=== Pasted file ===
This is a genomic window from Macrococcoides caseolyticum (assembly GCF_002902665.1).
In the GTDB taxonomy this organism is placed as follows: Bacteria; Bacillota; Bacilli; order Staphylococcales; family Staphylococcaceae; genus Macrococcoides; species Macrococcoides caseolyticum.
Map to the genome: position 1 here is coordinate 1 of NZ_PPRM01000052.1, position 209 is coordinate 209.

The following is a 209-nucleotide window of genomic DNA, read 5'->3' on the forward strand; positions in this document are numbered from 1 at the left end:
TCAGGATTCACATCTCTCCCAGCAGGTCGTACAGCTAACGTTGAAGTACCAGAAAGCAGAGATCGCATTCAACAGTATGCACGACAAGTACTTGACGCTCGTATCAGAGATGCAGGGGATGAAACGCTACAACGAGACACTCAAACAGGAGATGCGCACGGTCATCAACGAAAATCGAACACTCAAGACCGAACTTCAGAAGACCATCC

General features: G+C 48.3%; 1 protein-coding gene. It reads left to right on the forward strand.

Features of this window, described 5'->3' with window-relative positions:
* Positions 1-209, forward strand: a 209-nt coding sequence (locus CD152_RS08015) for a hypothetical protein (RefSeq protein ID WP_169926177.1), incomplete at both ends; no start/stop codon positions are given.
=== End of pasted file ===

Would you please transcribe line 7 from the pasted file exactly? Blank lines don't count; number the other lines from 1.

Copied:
Features of this window, described 5'->3' with window-relative positions: